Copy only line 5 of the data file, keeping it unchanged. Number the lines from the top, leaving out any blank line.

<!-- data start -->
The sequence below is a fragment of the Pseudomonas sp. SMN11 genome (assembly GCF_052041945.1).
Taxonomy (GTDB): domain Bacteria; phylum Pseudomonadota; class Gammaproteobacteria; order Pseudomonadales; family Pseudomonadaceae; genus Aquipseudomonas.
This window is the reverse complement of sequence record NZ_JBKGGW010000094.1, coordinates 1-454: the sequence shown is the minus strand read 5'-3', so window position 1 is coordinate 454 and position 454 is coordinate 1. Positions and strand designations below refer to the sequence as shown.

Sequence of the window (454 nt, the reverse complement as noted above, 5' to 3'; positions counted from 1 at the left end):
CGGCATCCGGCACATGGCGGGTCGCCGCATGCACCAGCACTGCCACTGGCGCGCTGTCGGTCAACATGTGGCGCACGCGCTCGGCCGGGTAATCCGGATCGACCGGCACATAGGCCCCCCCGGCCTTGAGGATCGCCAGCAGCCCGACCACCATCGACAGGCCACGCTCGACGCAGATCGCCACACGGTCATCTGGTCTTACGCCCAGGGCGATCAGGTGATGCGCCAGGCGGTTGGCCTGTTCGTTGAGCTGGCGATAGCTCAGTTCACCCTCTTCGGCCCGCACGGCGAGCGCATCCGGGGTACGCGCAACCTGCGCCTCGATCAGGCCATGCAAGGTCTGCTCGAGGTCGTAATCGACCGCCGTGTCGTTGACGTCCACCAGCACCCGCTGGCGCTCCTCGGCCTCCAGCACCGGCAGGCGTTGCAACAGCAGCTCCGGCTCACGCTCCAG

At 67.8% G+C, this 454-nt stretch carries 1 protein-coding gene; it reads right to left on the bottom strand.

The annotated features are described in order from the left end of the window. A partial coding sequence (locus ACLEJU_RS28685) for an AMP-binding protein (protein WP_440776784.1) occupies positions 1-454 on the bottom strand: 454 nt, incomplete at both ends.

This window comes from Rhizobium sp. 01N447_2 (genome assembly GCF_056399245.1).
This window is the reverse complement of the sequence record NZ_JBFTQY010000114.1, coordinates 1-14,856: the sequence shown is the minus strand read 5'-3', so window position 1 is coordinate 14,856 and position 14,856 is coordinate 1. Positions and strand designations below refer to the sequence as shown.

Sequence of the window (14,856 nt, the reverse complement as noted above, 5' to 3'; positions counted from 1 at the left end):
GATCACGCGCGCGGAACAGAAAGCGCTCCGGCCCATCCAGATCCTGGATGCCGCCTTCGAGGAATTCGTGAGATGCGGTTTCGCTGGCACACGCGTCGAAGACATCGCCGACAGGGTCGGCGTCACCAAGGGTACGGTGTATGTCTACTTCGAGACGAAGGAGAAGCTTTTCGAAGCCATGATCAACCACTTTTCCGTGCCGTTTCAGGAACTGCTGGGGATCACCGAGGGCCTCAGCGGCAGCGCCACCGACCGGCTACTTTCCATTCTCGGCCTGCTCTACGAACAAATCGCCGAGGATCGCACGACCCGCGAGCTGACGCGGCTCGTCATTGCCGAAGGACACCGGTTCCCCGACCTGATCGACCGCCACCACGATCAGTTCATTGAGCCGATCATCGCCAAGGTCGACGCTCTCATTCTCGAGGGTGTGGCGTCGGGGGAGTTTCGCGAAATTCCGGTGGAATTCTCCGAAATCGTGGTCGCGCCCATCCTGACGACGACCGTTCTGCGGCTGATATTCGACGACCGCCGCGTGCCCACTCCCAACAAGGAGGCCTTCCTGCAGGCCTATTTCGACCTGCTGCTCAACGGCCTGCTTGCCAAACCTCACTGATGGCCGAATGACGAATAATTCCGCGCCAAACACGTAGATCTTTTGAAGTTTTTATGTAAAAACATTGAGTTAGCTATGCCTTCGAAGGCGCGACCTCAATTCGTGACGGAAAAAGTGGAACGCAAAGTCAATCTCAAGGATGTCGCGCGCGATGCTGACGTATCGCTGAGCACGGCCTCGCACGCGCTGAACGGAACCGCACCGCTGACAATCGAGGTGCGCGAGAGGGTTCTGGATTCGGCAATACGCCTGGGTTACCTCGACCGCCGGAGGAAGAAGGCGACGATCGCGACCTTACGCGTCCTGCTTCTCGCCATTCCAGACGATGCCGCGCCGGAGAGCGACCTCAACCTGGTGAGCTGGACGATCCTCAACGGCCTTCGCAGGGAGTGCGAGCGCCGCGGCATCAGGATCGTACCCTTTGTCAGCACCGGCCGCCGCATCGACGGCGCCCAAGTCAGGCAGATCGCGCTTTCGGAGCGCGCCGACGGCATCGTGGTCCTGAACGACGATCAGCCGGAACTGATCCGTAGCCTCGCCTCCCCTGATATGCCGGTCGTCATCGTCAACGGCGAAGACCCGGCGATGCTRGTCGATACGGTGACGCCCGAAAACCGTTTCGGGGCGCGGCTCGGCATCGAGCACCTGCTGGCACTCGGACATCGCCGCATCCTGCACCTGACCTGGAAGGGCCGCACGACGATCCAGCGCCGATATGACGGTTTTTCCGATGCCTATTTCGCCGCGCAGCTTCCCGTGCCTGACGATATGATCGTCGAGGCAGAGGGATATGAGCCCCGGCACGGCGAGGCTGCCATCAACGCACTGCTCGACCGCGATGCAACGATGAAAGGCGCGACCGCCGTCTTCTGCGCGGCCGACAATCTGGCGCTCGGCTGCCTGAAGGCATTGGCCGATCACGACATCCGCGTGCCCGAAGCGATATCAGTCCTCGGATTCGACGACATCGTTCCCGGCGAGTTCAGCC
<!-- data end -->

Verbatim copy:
CGGCATCCGGCACATGGCGGGTCGCCGCATGCACCAGCACTGCCACTGGCGCGCTGTCGGTCAACATGTGGCGCACGCGCTCGGCCGGGTAATCCGGATCGACCGGCACATAGGCCCCCCCGGCCTTGAGGATCGCCAGCAGCCCGACCACCATCGACAGGCCACGCTCGACGCAGATCGCCACACGGTCATCTGGTCTTACGCCCAGGGCGATCAGGTGATGCGCCAGGCGGTTGGCCTGTTCGTTGAGCTGGCGATAGCTCAGTTCACCCTCTTCGGCCCGCACGGCGAGCGCATCCGGGGTACGCGCAACCTGCGCCTCGATCAGGCCATGCAAGGTCTGCTCGAGGTCGTAATCGACCGCCGTGTCGTTGACGTCCACCAGCACCCGCTGGCGCTCCTCGGCCTCCAGCACCGGCAGGCGTTGCAACAGCAGCTCCGGCTCACGCTCCAG